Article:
GUEST ESSAY: Pentagon’s security flaws highlighted in GAO audit — and recent data breach

By Sherban Naum

Being the obvious target that it is, the U.S. Department of Defense presumably has expended vast resources this century on defending its digital assets from perennial cyber attacks.

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And yet two recent disclosures highlight just how brittle the military’s cyber defenses remain in critical areas. By extension these developments are yet another reminder of why constantly monitoring and proactively defending business networks must be a prime directive at all large organizations, public and private.

A U.S.  Government Accountability Office audit last week found that the defense department is playing catch up when it comes to securing weapons systems from cyberattacks.  At an earlier Senate hearing,  GAO auditors described how DoD has failed to adequately address numerous warnings about how the rising use of automation and connectivity in weapons systems also tend to result in a fresh tier of critical vulnerabilities.

And then last Friday, as if to serve as a reminder that even routine security best practices may  not be getting the emphasis they deserve, the Pentagon disclosed how attackers manipulated the account of a third-party vendor to access DoD travel records.

The result: personal information and credit card data of at least 30,000 U.S. military and civilian personnel were compromised.  Don’t be surprised if the number of victims climbs higher, as we learned from the 2015 hack of 21.5 million personnel records from the U.S. Office of Personnel Management.

Supply chain gaps

The hacking of DoD travel records raises an important nuance. Five years after hackers broke into Target via its HVAC vendor, it remains as crucial as ever to stay on top of trust decisions about who can gain access to a supply chain, and under what criteria.

Naum

One has to assume that DoD specified certain security controls at the time the contract was awarded to the travel services vendor. However, over time, an adversary was smart enough to look and see if the vendor relied on lesser  cyber protection, thereby presenting a softer target.

Seasoned attackers know, of course, that it is typical for federal government suppliers to hold transactional data, and that some even possess technical data, schematics and program details that would be hard to access through a direct offensive attack on a hardened military target.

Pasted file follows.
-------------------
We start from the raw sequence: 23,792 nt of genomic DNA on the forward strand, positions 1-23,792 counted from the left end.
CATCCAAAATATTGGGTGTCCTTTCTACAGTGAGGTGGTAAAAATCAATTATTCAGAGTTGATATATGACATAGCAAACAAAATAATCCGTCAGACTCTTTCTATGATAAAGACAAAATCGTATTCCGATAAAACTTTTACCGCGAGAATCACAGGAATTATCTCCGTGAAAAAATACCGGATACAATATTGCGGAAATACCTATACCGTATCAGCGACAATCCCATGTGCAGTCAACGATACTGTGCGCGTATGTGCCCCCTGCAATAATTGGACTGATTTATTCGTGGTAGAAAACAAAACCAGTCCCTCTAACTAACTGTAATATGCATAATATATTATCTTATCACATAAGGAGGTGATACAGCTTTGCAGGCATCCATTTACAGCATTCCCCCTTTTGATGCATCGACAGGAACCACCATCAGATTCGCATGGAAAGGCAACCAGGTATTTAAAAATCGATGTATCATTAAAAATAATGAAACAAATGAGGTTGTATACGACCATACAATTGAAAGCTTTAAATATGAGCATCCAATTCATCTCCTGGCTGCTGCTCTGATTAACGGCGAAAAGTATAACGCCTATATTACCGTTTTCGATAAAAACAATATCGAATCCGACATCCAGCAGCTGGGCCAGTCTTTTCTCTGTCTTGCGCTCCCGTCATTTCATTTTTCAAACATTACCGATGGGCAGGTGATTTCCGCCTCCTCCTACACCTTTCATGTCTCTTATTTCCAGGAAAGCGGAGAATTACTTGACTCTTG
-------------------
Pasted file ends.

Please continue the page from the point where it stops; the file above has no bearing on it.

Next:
Timely trust decisions

Targeting the soft underbelly of commercial entities supporting the U.S. government — where trust decisions are being made out of the limelight — vastly improves the attackers’ chance for success.

This reflects the core challenge of legacy systems being built with “trust decisions at buy time,” rather than taking the modern approach of “trust at run time.”

Traditionally, systems were designed, built and operated based on architectural and technical limitation decisions years ago, and as such, trust was decided upon contract award. A modern architecture must reflect the ability to make trust decisions at the time processes are executed, limiting trust to fine grained execution at run time, built upon a dynamic root of trust rather than static.  Software defined hardware is not a new concept, yet systems were hard coded with a limited ability to adjust to real time threats. 

This gap comes into play on many levels. Senators have been informed about security lapses found by GAO auditors that enabled them to take over some systems using simple tools and techniques. In one instance, a two-person team was able to get initial access to a weapon system in one hour and full access within a day.

Dynamic defenses needed

The US government has a massive budget for defense spending, yet somehow that isn’t reflected in security provisions implementing trust decisions in real time, a must for weapons systems, communications infrastructure and related supply chain needs. If the government doesn’t make cybersecurity a priority from the offset, this leaves critical architectural vulnerabilities that need to be addressed immediately.

If the GAO is raising the issue, then nation states and cybercriminals know of them already, leveraging yet to be known net-new vulnerabilities. It’s important the defense department layered dynamic defenses at the beginning, building in security protocols and protections as the government systems are being operated, allowing to modulate trust in real time, staying ahead of aggressors and adversaries.

A vulnerability being exposed at the federal level is so much costlier than at the enterprise level. We can replace credit card records or restore customer loyalty. We can’t undo a rival nation state potentially roaming undetected inside weapons systems because there were insufficient security investments in modular, run-time security.

It’s time for the federal government to make cybersecurity a national priority, and ensure it is treated as such during the development of systems outlined in the GAO report.

About the essayist: Sherban Naum is Senior Vice President for Corporate Strategy and Technology at Bromium, which supplies security systems for web browsers and applications.

 


 

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